Slade, Henry

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Controversial American medium Henry Slade, whose phenomena had skeptics and believers bitterly divided both in America and Britain. Courtesy Fortean Picture Library.

Slade, Henry (d. 1905)

(religion, spiritualism, and occult)

Henry Slade was an America medium known best for his slate writing. He held slate writing séances for fifteen years. His phenomena divided skeptics and believers. British psychical researcher Frank Podmore was very impressed by what he read of Slade. Then, in 1876, Slade visited Britain en route for Russia. He had been invited to St. Petersburg to demonstrate before the investigators of the Imperial University, at the instigation of the Grand Duke Constantine of Russia, and had been especially selected by Mme. Helena Blavatsky and Colonel Henry Steel Olcott. Slade arrived in England on July 13, 1876, and stayed for six weeks, but his visit was brought to an abrupt end.

At his lodging in Russell Square, London, Slade produced his usual slate writing phenomena together with partial materializations and some psychokinesis. A table was moved and Slade himself was levitated. J. Enmore Jones, Editor of Spiritual Magazine, reported, “We have no hesitation in saying that Dr. Slade is the most remarkable medium of modern times.” The magazine (under different editorship) later said that Slade had filled the place left by Daniel Dunglas Home. William Stainton Moses said that Slade “satisfied my desires entirely … I have seen all these phenomena and many others several times before, but I never saw them occur rapidly and consecutively in broad daylight.” Lord Rayleigh had a professional magician accompany him to a séance, but the man was unable to offer any explanation as to how Slade might be doing what he did. Lord Rayleigh then went on to convince Alfred Russel Wallace of Slade’s genuineness and even to “finally” (as Nandor Fodor put it) solve Frank Podmore’s doubts about Spiritualism.

Then, at one of Slade’s séances, Professor Ray Lankester snatched the slate from the medium’s hands and found that a message was already written on it. Slade gave an explanation for this but Lankester pressed charges against Slade for taking money under false pretenses. At the Bow Street Police Court on October 1, 1876, Slade was tried, found guilty, and sentenced to three months imprisonment with hard labor. Due to a technicality, the conviction was quashed and, before a fresh summons could be issued, Slade fled the country. It is not known whether or not Podmore witnessed any of Slade’s sittings, or any of the trial, but the revelation of fraud had an effect on him and all his earlier doubts about mediums returned.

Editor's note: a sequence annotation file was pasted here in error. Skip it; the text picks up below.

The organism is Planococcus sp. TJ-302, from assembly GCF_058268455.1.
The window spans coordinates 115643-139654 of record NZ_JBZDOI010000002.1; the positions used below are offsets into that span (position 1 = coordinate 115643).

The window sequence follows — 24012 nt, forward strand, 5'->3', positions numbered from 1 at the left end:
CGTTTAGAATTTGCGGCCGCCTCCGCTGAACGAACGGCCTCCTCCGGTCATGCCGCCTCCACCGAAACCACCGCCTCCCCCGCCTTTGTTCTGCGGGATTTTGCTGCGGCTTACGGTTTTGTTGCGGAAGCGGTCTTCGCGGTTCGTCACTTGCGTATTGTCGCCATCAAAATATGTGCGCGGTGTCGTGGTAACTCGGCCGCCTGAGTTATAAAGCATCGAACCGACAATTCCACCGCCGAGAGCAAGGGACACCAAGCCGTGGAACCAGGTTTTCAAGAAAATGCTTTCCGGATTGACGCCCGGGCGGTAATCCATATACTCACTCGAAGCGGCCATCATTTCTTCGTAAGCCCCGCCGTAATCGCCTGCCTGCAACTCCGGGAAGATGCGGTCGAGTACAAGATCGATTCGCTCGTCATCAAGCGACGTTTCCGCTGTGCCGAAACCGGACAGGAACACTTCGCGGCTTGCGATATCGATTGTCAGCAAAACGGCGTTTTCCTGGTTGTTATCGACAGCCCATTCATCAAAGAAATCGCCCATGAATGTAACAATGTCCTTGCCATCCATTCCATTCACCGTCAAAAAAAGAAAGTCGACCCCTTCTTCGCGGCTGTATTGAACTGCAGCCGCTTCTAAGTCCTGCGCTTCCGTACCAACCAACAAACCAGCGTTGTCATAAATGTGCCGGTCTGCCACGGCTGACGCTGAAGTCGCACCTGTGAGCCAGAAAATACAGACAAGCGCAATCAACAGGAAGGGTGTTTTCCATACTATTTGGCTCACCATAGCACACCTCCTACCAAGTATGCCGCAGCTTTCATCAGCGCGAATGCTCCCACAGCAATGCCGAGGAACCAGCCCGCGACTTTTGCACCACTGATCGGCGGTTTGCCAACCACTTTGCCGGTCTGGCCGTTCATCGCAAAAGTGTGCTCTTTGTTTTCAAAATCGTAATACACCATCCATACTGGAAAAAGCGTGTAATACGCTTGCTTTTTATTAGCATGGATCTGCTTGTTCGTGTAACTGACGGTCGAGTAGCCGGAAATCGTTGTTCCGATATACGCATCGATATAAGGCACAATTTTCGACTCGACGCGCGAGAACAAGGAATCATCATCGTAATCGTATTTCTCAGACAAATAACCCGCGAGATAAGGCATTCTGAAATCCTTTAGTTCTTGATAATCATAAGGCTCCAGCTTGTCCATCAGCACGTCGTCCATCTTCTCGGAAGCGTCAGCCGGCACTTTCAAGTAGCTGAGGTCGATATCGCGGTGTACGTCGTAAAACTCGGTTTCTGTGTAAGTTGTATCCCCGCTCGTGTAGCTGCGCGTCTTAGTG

Professor Ray Lankester apparently had an axe to grind in that he had been out-voted as a member of the selecting Committee of the British Association for the Advancement of Science when Professor William Fletcher Barrett’s paper on Spiritualism was admitted. At that time, Lankester said, “The discussions of the British Association have been degraded by the introduction of Spiritualism.” Lankester’s attack on Slade was intended to strike a blow at the new phenomena and he proceeded with his charges despite Slade’s offered explanations. Podmore summed up the feelings of many when he stated, “The Spiritualists were perhaps justified in not accepting the incident as conclusive. Slade defended himself by asserting that, immediately before the slate was snatched from his hand, he heard the spirit writing, and had said so, but that his words were lost in the confusion which followed. If we grant that Slade’s testimony was as good as Professor Lankester’s or Dr. Donkin’s it was difficult summarily to dismiss this plea.” Sir Arthur Conan Doyle commented that the professor “was entirely without experience in psychic research, or he would have known that it is impossible to say at what moment writing occurs in such séances.”

From the safety of Prague, Slade offered Lankester exhaustive private tests, but received no answer. With positive testimonies from many prominent Spiritualists, Slade went on to demonstrate for several months in The Hague, Berlin,and Denmark. In Berlin, after two or three sittings, the famous conjurer Samuel Bellachini testified on oath to Slade’s powers. In December, 1877, experiments were conducted in Leipzig by professors Zöllner, Fechner, Scheiber and Weber, where writing was produced on sealed slates under the strictest test conditions, knots were tied on an endless string, and there were displays of force and penetration of matter through matter.

Later in Slade’s career there were several charges of fraud. Fodor points out that the writing obtained on the slates “was generally of two kinds. The general messages were very legible and clearly punctuated, but when the communication came in answer to questions it was clumsy, scarcely legible, abrupt and vague. It bore traces of hasty work under difficult conditions as these impromptu messages could not be prepared in advance.” More and more frequently Slade began to be caught out in fraud. He had, according to Fodor, fallen “victim to the drink habit” and what little genuine power he might have had seemed to have left him. He died penniless in a Michigan sanitorium in 1905, sent there by the American Spiritualists.


Doyle, Sir Arthur Conan: The History of Spiritualism. New York: Doran, 1926
Fodor, Nandor: Encyclopedia of Psychic Science. London: Arthurs Press, 1933 Spence, Lewis: An Encyclopedia of the Occult. London: George Routledge & Sons, 1920
Slate Writing see Writing, Slate
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Much is made of her perfectionism, the slowness of her work, and her teacher at the Slade, Henry Tonks, is held partly accountable for some of this anxiety.
Whistler's tutor at the Slade, Henry Tonks, kept telling him to paint from nature, but Whistler was a painter of exquisite fantasies.